Short-Term Storage For Keeping Your Tutu Clean Before A Performance


Long-Term Storage For Preserving A Classical Tutu

Classical  Solo Tutu for Competition,  © Costume Creations U.K.

For the short term, preserving the shape and cleanliness of your tutu isn’t too complicated. It can be done at home by separating the costume from other clothing so it doesn’t get crushed before a performance. However, if you have your heart set on saving your beautiful tutu for decades and decades, it needs more serious protection from moisture, insects, and textile breakdown.

Couture Tutus May Have Several Areas That Need Careful Long-Term Preservation:

  • Appliques, Beading, or Embellishments
  • Pleating and Layers
  • Hand-stitched Seams
  • Delicate Specialty Fabrics

For preservation of any precious garment, acid-free paper and storage boxes help protect your investment for the long-term.

Acid-Free Boxes And Acid-Free Tissue Paper

Cedar Hope Chest
Cedar Hope Chest

Ordinary cardboard boxes and tissue paper can do an effective job at storing ballet costumes for the short term. However, if you plan on keeping a costume in pristine shape to preserve it for decades, there are specially-made storage boxes that are better than plain cardboard.

Using a Hope Chest made of insect-repelling Cedar wood has always been a way to preserve and protect fine linens and heirloom garments. Now we are fortunate enough to have two more protective layers for our precious garments; tissue paper and storage boxes that are free from textile-damaging acids.

What Is So Special About Acid-Free Tissue Paper And Acid-Free Storage Boxes?

Embellished Tutu by Costume Creations U.K.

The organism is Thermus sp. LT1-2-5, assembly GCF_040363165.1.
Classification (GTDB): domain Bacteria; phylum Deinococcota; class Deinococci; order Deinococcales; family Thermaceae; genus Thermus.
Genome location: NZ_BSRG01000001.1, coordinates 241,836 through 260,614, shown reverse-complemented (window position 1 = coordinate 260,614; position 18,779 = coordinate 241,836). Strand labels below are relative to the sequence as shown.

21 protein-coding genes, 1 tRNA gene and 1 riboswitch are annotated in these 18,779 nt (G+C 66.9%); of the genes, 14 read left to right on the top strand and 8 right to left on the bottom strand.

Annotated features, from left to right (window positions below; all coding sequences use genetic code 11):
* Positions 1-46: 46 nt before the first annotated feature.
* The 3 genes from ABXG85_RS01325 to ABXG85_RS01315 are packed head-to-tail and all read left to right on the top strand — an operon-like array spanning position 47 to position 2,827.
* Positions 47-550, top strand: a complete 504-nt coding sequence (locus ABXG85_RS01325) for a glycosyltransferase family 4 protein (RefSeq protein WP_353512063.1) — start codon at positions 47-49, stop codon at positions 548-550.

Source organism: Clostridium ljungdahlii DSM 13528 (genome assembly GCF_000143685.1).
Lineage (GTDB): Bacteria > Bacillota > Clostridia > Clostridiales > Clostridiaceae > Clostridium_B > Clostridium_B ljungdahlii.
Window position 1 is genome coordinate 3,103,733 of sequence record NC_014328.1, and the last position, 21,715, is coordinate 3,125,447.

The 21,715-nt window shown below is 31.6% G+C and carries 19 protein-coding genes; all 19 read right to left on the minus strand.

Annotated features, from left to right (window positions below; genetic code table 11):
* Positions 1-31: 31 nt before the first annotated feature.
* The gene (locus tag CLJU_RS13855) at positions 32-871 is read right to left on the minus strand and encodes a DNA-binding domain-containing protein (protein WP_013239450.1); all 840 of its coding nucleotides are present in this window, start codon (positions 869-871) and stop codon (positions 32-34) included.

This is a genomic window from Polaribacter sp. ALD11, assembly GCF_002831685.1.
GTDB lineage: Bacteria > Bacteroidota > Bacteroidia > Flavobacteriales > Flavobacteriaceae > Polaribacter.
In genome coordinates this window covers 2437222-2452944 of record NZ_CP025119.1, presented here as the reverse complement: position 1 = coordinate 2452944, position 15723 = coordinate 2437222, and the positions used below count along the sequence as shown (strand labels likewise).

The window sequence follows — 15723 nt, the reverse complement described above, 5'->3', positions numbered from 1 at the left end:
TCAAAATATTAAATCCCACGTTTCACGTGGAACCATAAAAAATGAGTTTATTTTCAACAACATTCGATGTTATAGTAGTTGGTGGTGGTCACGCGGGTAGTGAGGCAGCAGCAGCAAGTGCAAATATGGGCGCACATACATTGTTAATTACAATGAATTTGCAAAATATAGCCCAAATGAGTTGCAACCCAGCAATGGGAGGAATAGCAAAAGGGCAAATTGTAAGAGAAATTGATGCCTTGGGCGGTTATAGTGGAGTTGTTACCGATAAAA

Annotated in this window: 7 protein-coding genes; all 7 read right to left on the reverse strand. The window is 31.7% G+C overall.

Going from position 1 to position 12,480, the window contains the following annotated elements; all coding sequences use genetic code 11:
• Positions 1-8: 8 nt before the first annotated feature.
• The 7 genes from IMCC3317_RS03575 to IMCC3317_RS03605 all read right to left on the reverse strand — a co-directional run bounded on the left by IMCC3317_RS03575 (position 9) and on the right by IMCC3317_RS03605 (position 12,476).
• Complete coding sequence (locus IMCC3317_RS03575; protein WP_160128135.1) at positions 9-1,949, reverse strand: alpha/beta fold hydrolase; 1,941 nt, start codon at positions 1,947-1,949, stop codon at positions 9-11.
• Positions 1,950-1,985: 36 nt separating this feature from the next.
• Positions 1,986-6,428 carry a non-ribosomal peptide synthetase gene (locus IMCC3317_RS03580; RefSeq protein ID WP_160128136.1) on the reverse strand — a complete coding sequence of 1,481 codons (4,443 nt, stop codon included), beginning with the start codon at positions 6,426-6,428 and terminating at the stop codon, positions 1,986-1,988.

Tutu For Classical Solo, © Costume Creations U.K.

These specialty products have been created for the express purpose of conserving and protecting delicate items for long-term storage. They lack the harsh factory chemicals that can leach into and discolor delicate fabrics like satin and lace. They are used to store anything from hand-stitched quilts to ballet costumes and dance slippers.

Beyond the technicalities of fabric care and storage concerns, preserving dance garments pay a lovely tribute to the entire genre of ballet. Even more so, the artistry and talent of those who make these garments one at a time.

There are no cookie cutter shortcuts in the world of bespoke stage garments for ballet. It is a rare and beautiful gift they contribute to the world.

“Talent hits a target no one else can hit. Genius hits a target no one else can see.” ― Arthur Schopenhauer


Image Credits:

1.  Auroras Wedding Solo Tutu- YAGP Paris, Dancer Poppy Downing of Kings International Ballet Academy, Photo by Costume Creations U.K.

2. Costume for The BACAROLLE from the Tales of Hoffman, Dancer Charlotte Bean

3. Classical Solo for Competition,  Dancer Giuliana Giudice-Lyon, Photo by Steve Cooper Photography t/a Studio 63

4., Cedar Hope Chest by Rich Misner, No Modifications, (CC BY-ND 2.0)

5. Tutu for Classical Ballet Solo Competition, Dancer Grace, Photo by Costume Creations U.K.